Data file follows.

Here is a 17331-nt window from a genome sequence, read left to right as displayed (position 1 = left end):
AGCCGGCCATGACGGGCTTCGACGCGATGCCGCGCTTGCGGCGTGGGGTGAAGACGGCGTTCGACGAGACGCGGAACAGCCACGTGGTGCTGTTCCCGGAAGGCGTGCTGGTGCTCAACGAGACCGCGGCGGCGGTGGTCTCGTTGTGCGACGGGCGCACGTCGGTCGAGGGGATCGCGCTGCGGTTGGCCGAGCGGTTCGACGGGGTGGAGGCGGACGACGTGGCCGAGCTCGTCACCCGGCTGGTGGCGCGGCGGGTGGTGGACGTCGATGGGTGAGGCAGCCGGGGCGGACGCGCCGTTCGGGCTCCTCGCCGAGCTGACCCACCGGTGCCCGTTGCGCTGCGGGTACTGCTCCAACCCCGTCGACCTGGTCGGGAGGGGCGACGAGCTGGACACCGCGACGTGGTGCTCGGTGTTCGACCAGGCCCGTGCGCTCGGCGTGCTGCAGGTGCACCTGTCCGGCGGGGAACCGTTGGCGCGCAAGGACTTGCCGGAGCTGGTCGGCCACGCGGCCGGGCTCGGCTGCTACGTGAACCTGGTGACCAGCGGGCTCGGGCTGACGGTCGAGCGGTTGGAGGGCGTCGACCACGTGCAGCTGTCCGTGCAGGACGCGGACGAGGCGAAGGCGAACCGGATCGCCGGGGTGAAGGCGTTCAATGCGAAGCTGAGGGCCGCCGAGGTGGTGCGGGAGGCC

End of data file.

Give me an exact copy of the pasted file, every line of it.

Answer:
Here is a 17331-nt window from a genome sequence, read left to right as displayed (position 1 = left end):
AGCCGGCCATGACGGGCTTCGACGCGATGCCGCGCTTGCGGCGTGGGGTGAAGACGGCGTTCGACGAGACGCGGAACAGCCACGTGGTGCTGTTCCCGGAAGGCGTGCTGGTGCTCAACGAGACCGCGGCGGCGGTGGTCTCGTTGTGCGACGGGCGCACGTCGGTCGAGGGGATCGCGCTGCGGTTGGCCGAGCGGTTCGACGGGGTGGAGGCGGACGACGTGGCCGAGCTCGTCACCCGGCTGGTGGCGCGGCGGGTGGTGGACGTCGATGGGTGAGGCAGCCGGGGCGGACGCGCCGTTCGGGCTCCTCGCCGAGCTGACCCACCGGTGCCCGTTGCGCTGCGGGTACTGCTCCAACCCCGTCGACCTGGTCGGGAGGGGCGACGAGCTGGACACCGCGACGTGGTGCTCGGTGTTCGACCAGGCCCGTGCGCTCGGCGTGCTGCAGGTGCACCTGTCCGGCGGGGAACCGTTGGCGCGCAAGGACTTGCCGGAGCTGGTCGGCCACGCGGCCGGGCTCGGCTGCTACGTGAACCTGGTGACCAGCGGGCTCGGGCTGACGGTCGAGCGGTTGGAGGGCGTCGACCACGTGCAGCTGTCCGTGCAGGACGCGGACGAGGCGAAGGCGAACCGGATCGCCGGGGTGAAGGCGTTCAATGCGAAGCTGAGGGCCGCCGAGGTGGTGCGGGAGGCC